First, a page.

• Nick Walker

Emerging Trends in Healthcare IT

Real-world Data

The growing availability of real-world evidence data is providing both healthcare and life science industries with the ability to better assess the impact of existing and emerging drugs and treatments. Real-world evidence also will help providers to target patients who could benefit from a drug; or exclude those that might be harmed.

Digital Mobile Engagement

Digital mobile engagement among life science companies, patients and providers is steadily increasing, improving brand sentiment, clinical trial recruitment and medication adherence. The use of mobile technology increasingly will enable patients, providers and life science organisations to bridge communication gaps and create information pathways.

Patient Reported Data

Increasingly data used in medical care will be collected and shared with healthcare systems by the patients themselves. Patients are becoming true partners with their care managers and providers, with technology enabling them to measure, collect and share relevant data with the healthcare system. This personalised patient-generated data is vital for clinicians who want to keep patients engaged to ensure continuity of care.

Robotics at Hospitals

Hospitals will soon be deploying robotics to handle time-consuming tasks, reduce labour and prevent errors to enhance patient safety. These technologies are being applied in healthcare and life sciences to automate existing processes and re-engineer established systems. Hospitals that have deployed robots are using them mostly for supply chain functions, but that’s just the tip of the iceberg.

Artificial intelligence

In 1950, it was estimated that the double time for medical knowledge was about 50 years. In 1980 it was about 7 years for medical knowledge to double. In 2010, it only takes about 3.5 years for the medical knowledge to double in size. It is estimated that by the year 2020, it will only take 73 days for the volume of medical knowledge to double. Only computers can possibly hope to keep up with this explosion in knowledge.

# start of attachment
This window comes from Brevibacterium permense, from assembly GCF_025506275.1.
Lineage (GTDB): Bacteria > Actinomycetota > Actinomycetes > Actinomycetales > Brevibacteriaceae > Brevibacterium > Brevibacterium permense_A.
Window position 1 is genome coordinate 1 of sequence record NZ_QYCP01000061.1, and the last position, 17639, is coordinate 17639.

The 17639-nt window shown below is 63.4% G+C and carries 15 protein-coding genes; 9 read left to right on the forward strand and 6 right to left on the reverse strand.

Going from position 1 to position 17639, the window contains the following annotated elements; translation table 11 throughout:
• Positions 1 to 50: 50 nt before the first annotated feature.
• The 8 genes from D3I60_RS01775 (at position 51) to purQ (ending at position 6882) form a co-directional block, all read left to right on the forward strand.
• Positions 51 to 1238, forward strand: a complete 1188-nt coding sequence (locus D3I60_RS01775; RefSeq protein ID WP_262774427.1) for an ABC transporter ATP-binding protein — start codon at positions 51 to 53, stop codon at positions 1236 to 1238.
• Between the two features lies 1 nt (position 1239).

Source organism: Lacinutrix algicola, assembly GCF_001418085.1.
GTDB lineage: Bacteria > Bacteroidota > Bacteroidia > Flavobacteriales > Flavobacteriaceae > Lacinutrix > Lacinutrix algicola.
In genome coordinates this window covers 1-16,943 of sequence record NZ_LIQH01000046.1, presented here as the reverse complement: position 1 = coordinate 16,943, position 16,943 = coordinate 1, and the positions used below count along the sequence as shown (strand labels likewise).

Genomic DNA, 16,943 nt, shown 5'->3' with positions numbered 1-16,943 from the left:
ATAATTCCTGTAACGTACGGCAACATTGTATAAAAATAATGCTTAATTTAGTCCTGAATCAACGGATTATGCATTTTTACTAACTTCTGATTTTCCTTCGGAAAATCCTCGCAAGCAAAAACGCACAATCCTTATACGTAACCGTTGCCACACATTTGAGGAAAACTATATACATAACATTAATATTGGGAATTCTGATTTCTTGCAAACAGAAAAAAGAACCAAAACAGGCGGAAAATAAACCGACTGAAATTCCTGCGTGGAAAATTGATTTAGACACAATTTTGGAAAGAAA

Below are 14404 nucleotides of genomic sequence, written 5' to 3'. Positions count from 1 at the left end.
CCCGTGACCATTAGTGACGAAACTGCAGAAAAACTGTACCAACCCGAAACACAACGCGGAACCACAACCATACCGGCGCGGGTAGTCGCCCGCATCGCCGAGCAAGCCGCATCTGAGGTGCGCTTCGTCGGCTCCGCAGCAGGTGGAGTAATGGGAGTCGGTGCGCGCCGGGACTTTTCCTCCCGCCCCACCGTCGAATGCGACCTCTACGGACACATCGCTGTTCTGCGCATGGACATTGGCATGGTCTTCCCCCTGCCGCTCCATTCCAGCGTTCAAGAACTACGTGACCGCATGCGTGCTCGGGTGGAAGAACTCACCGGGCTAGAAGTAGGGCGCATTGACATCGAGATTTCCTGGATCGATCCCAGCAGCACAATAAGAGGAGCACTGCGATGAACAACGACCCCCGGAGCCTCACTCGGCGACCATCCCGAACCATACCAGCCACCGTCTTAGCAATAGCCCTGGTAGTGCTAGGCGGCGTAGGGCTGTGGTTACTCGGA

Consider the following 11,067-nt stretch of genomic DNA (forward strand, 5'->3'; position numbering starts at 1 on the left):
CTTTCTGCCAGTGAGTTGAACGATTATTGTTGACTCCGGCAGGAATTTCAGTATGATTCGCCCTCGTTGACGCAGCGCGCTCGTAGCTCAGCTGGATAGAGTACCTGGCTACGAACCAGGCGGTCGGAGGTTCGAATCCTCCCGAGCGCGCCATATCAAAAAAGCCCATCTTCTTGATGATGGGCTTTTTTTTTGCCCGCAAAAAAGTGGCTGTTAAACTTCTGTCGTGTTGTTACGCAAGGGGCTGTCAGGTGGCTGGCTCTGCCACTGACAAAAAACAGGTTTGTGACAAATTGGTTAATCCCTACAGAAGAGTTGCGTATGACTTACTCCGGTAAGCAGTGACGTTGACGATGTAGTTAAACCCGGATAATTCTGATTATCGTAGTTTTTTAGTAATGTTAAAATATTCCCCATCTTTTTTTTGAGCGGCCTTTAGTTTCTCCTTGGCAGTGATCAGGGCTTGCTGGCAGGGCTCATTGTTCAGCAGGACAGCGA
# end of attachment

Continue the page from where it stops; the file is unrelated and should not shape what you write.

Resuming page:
One of the leaders in this arena is IBM, who have developed their chess-playing, Jeopardy-winning AI platform, “Watson” to concentrate on healthcare.  The North Carolina School of Medicine tested Watson by having the AI analyse 1,000 cancer diagnoses. In 99 percent of the cases, Watson was able to recommend treatment plans that matched actual suggestions from oncologists. Not only that, but because it can read and digest thousands of documents in minutes, Watson found treatment options human doctors missed in 30 percent of the cases. The AI’s processing power allowed it to reference the research papers or clinical trials that the human oncologists might not have read at the time of diagnosis.

Medical device vulnerability

With the advent of ubiquitous network connectivity, the next attack vector is digital medical devices, especially as their online capabilities continue to increase. Connected medical devices in hospitals, such as infusion pumps and imaging machines, increase the threat surface of the IT infrastructure and represent a loss of security perimeter defence.

Digital/Virtual Healthcare Services

By 2021, digital healthcare services will account for 6 percent of global healthcare expenditures. A new generation of digital healthcare services is reaching consumers in a faster and more personalised way, relying on tele-health and patient engagement technologies. These approaches are leveraging IoT-enabled medical devices, augmented and virtual reality, and artificial intelligence, further underpinned by the third-generation platform of technologies.

See more about Watson here